At boarding school, Mann took her first photography class and began to discover what she calls the “thrill” of seeing the negative in front of her (36). She explains that the artistic process is worth it because one has experienced the joy of making something. I believe that the process of writing for Mann is similar to photography—she knows that all of these moments in her life will pass, but she still has her stories here, in someone’s grasp, and that she has created something through experiencing her life.

The photograph “Deep South, Untitled (Scarred Tree),” which is featured in the book, was taken on a road trip Mann took on her own, going through Mississippi, Alabama, and Louisiana. It is apparent that the sleepiness of the South is depicted in this moment. The tree looks like it has been cut at one point, giving the photograph a sense of damage. The tree appears to be old, and because no person is in the photograph, the tree becomes our main focus. Mann’s talent is apparent in each photograph she includes in the book. 

The setting of this memoir is essential because it relates to both Mann’s work and her memories. The South becomes a character itself, and she analyzes its significance by describing the feeling of nostalgia permeating the region. She writes, “I believe we in the South have a different sense of time and its exigencies” (81). Mann is able to explain to the reader in a precise manner how time moves differently in the South compared to other parts of the country. She goes on to directly quote British historian John Keegan, who wrote, “The thing about the South is that it retains for Europeans . . . a lingering aftermath of defeat . . . Pain is a dimension of old civilizations. The South has it. The rest of the United States does not” (81-82). Mann manifests this nostalgia through her photographs, which are often captured in the South. Mann acknowledges that the pain of generations of Blacks who were treated so terribly remains today. The contradiction is that, even in this awful history, the scenery of the South is stunning and haunting, which makes writing about it and photographing it that much more difficult and strange.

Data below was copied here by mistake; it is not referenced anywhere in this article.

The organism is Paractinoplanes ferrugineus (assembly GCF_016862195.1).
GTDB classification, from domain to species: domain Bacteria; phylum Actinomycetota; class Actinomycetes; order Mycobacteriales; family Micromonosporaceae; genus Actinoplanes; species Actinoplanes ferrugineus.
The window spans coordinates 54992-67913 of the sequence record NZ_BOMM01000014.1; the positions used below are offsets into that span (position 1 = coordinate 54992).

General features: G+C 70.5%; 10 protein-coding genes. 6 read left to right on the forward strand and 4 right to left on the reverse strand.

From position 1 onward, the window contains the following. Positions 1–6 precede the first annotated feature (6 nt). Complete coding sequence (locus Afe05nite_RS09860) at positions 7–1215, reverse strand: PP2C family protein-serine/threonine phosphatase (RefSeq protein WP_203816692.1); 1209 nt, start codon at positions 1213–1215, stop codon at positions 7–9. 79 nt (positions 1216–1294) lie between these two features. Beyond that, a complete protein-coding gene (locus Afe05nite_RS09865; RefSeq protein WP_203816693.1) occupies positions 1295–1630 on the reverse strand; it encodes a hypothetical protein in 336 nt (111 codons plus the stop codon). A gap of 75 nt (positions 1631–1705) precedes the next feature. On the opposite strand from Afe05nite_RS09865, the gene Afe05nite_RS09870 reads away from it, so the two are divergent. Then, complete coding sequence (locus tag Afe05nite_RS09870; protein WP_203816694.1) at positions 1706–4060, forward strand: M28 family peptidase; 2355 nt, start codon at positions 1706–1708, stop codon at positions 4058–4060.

Mann’s career began in the 1970s, but evolved in the ’80s and ’90s, as photographing her children brought controversy around her work. Mann defends her reasoning behind taking controversial photographs of her kids by stating she took most of them when the children were simply playing naked on their farm. Commentary about photos of her young daughter Virginia was written in The New York Times, which stated, “‘Fallen Child’ is beneath contempt as it uses and manipulates and distorts this poor child for no apparent artistic reason” (150). Another Times writer stated, “Mann seems obsessed with situations which may prove disturbing to her children in a few years . . . Time will tell whether and how much her children have been emotionally damaged by her photographs” (139). The nudity, she explains, is really showing the state of being a child. She does not intend for it to be sexual. However, many people argue that Mann’s photographs were not appropriate to publish. I understand both sides of the argument, but I tend to agree with Mann, because I see the photographs as artwork, not sexual material.

Sally Mann has established herself as both a talented photographer and a talented writer in this memoir. She is vulnerable in her writing, and her vulnerability is what makes this memoir so achingly beautiful and compelling. In discovering her beliefs on photography, we also discover her beliefs on writing, and both art forms (when told by her) are honest. This is what makes her art timeless and fantastic.


Palmer Smith is a graduate of Sarah Lawrence College and an incoming MFA and MA student. She has written for Refresh Magazine, The Online Journal for Person-Centered Dermatology, Sea Maven magazine and Calm Down magazine, with work forthcoming in The French Press Zine